Fingernails on a blackboard

The unpleasant sound of fingernails on a chalk board is due to the middle frequency soundwaves

Lynn Halpern, Randolph Blake and James Hillenbrand won an Acoustics Ig Nobel prize in 2006 for investigating the unpleasant sound of fingernails scraping on a blackboard. Participants rated the unpleasantness of a recording of a gardening fork scraping across slate. The researchers expected to find that the disagreeable quality was in the high frequencies. However, when they filtered out frequencies above 3 kHz, there was no impact on participants’ ratings. Against expectations, the middle frequencies (2-3 kHz) were found to make the sound unpleasant. The researchers were unable to suggest why this should be the case, but their own repeated exposure to the noise did allow them to report that the experience became more tolerable over time.

 

Artificial synthesis of medical molecules

A Nobel Prize in Chemistry was awarded to Richard Heck, Ei-ichi Negishi and Akira Suzuki in 2010 for their use of palladium compounds to catalyse cross couplings in organic synthesis. Carbon is the basis for all known life and the development of carbon-based molecules is crucial in medical development. However, carbon is very stable and the atoms do not react easily. Forcing them to join using reactive substances generated unwanted by-products, and isolation from natural sources could never yield sufficient quantities for widespread use. The researchers discovered that palladium compounds could act as catalysts, drawing the carbon atoms together close enough to begin to react. This has enabled the synthesis of carbon molecules that are vitally important in the treatment of conditions including colon cancer, HIV and MRSA.

 

Five-second rule

Jillian Clarke, a high-school student on a summer internship at the University of Illinois, received a Public Health Ig Nobel in 2004. She investigated the validity of the five-second rule, which claims that dropped food can be safely eaten if it is on the floor for less than five seconds. To simulate the dropping of food on a dirty floor, she inoculated tiles with E. coli and placed food on them. Environmental scanning electron microscopy (SEM) revealed that five seconds was more than sufficient for the bacteria to transfer to the items. But Clarke then swabbed the University floors looking for bacteria. To her surprise, she found very few, probably because floors are too dry for most pathogens. So the five-second rule may be wrong – but you can still eat your dropped food!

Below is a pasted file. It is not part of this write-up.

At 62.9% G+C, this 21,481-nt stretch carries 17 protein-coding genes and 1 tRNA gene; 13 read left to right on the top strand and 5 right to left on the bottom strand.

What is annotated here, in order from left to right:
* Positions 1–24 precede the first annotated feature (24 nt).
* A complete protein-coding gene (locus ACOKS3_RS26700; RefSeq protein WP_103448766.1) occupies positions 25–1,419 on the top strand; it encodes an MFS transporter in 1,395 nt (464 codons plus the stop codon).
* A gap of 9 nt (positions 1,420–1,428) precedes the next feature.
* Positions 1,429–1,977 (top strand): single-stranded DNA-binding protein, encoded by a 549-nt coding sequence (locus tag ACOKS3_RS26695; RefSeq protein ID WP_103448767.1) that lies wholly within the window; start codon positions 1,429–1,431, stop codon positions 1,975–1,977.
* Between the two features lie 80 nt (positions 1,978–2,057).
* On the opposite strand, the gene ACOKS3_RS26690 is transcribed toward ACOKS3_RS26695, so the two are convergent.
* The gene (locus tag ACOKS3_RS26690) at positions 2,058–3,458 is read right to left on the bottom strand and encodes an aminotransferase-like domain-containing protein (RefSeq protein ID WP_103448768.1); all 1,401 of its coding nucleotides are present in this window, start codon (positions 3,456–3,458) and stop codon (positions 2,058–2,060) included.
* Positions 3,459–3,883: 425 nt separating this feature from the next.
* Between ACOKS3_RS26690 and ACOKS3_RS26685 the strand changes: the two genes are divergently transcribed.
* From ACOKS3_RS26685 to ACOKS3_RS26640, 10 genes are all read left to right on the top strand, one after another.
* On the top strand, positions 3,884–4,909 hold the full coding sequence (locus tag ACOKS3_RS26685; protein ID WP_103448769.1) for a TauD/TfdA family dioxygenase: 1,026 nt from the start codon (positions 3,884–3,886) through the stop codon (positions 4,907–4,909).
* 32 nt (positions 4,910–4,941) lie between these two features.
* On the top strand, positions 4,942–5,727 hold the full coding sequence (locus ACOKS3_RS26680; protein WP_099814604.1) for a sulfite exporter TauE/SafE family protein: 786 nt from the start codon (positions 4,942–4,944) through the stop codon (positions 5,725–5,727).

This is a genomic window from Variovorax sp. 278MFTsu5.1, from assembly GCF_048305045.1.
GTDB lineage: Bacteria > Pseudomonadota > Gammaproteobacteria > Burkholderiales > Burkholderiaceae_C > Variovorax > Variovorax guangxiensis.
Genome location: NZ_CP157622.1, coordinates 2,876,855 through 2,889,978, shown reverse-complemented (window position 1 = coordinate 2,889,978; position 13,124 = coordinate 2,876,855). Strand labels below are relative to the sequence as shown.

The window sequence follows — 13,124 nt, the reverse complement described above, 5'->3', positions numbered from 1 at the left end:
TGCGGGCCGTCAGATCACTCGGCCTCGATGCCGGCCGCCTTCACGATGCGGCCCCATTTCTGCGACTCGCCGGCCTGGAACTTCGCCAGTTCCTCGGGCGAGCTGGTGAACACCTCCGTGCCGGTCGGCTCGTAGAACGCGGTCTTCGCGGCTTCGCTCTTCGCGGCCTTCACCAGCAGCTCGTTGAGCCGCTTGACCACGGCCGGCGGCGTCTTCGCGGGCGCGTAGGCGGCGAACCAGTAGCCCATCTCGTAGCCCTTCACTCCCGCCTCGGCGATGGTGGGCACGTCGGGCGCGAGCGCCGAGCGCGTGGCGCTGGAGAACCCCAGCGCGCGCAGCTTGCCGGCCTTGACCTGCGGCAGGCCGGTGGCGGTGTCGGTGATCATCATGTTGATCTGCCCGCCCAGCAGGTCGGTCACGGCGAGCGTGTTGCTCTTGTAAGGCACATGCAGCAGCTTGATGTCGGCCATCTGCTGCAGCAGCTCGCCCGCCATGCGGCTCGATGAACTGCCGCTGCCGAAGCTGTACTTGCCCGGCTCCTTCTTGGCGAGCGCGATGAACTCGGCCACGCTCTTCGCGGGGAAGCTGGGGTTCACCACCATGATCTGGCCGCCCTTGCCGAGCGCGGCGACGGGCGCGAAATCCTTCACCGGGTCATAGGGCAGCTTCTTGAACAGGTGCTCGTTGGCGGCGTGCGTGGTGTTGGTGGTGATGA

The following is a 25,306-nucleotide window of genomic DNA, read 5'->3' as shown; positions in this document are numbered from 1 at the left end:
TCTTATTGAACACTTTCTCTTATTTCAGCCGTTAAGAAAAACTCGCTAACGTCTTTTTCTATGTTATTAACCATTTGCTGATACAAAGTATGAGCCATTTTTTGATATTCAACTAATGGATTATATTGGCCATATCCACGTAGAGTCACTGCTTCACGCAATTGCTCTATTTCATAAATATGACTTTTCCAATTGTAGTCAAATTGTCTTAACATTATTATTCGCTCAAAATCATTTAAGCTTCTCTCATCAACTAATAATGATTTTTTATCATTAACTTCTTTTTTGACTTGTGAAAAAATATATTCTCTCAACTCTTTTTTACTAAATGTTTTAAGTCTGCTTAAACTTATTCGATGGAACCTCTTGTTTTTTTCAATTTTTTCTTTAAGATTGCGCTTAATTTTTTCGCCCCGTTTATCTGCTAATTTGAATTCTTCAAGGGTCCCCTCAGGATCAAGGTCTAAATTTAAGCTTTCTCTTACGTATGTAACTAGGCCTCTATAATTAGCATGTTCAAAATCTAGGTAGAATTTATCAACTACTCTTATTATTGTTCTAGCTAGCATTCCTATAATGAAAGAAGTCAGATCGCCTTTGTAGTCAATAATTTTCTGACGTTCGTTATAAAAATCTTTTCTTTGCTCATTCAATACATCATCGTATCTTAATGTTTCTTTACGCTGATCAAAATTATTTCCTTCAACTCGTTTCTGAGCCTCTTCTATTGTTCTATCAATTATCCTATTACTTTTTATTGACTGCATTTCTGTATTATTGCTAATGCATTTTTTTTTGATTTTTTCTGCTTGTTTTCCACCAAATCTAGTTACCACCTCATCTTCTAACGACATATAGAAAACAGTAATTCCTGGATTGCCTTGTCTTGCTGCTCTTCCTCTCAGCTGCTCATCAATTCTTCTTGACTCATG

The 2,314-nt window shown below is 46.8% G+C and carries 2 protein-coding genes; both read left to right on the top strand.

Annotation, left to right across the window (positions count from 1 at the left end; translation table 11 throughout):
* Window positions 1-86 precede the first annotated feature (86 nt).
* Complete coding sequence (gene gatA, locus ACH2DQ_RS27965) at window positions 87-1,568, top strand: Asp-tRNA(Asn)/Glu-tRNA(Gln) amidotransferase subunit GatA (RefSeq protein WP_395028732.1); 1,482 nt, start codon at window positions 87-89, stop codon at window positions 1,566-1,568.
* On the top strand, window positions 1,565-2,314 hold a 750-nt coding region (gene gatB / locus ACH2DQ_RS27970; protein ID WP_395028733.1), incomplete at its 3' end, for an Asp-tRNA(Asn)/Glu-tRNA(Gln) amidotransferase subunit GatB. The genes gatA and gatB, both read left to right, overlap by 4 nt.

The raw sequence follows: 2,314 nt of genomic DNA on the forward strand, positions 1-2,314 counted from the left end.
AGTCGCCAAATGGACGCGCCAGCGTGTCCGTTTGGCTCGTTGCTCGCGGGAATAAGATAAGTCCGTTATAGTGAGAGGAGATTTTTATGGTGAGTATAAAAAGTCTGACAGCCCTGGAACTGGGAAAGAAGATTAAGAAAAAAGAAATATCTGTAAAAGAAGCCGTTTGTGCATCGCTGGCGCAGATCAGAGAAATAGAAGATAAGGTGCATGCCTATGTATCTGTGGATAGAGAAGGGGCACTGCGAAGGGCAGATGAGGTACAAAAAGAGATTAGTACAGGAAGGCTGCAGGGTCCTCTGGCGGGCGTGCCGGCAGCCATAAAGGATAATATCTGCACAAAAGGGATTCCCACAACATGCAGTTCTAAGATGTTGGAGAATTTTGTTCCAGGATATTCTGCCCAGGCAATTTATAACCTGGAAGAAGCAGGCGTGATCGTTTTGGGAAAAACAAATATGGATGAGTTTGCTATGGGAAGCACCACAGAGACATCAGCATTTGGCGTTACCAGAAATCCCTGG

Graphene: a super-strong substance peeled off with sticky tape

Graphene is the two- dimensional form of graphite and is stronger than steel

In 2010, Andre Geim and Konstantin Novoselov were awarded the Nobel Prize for Physics for their groundbreaking experiments with the material graphene, a two-dimensional form of graphite. Graphite comprises many layers of hexagonally- structured carbon. After years of failed attempts to isolate one of these layers, the researchers tried to simply peel them off a graphite block using Scotch tape. Ten to twenty applications of the tape successfully reduced it to a single sheet of atoms. This graphene is stronger than steel, highly stretchable, transparent and a good conductor. Practical applications may include touch screens and flexible electronics smaller than silicon chips. Graphene was not Geim’s first honour for slightly unorthodox research; in 2000, he received an Ig Nobel prize for levitating a frog to demonstrate that water can be levitated in a magnetic field.

 

Tequila diamonds

Javier Morales won the 2009 Ig Nobel prize for making diamonds from Tequila

In 2009, Javier Morales, Miguel Apátiga and Victor Castaño were honoured with an Ig Nobel Prize for growing diamonds from tequila. They discovered that high-quality diamond films could be produced from ethanol diluted in water. Having determined that the ideal concentration of ethanol was 40%, they repeated the experiment with a $3 bottle of tequila. The tequila was heated to remove impurities and break it down into its constituent parts. The resulting carbon atoms were deposited to form a thin, uniform film which is only visible under an electron microscope. Hard and heat-resistant, this diamond film may provide an alternative to silicon in computer chips and ultra-fine medical cutting instruments.

Sarah Regan is an MPhil student in the Department of Psychiatry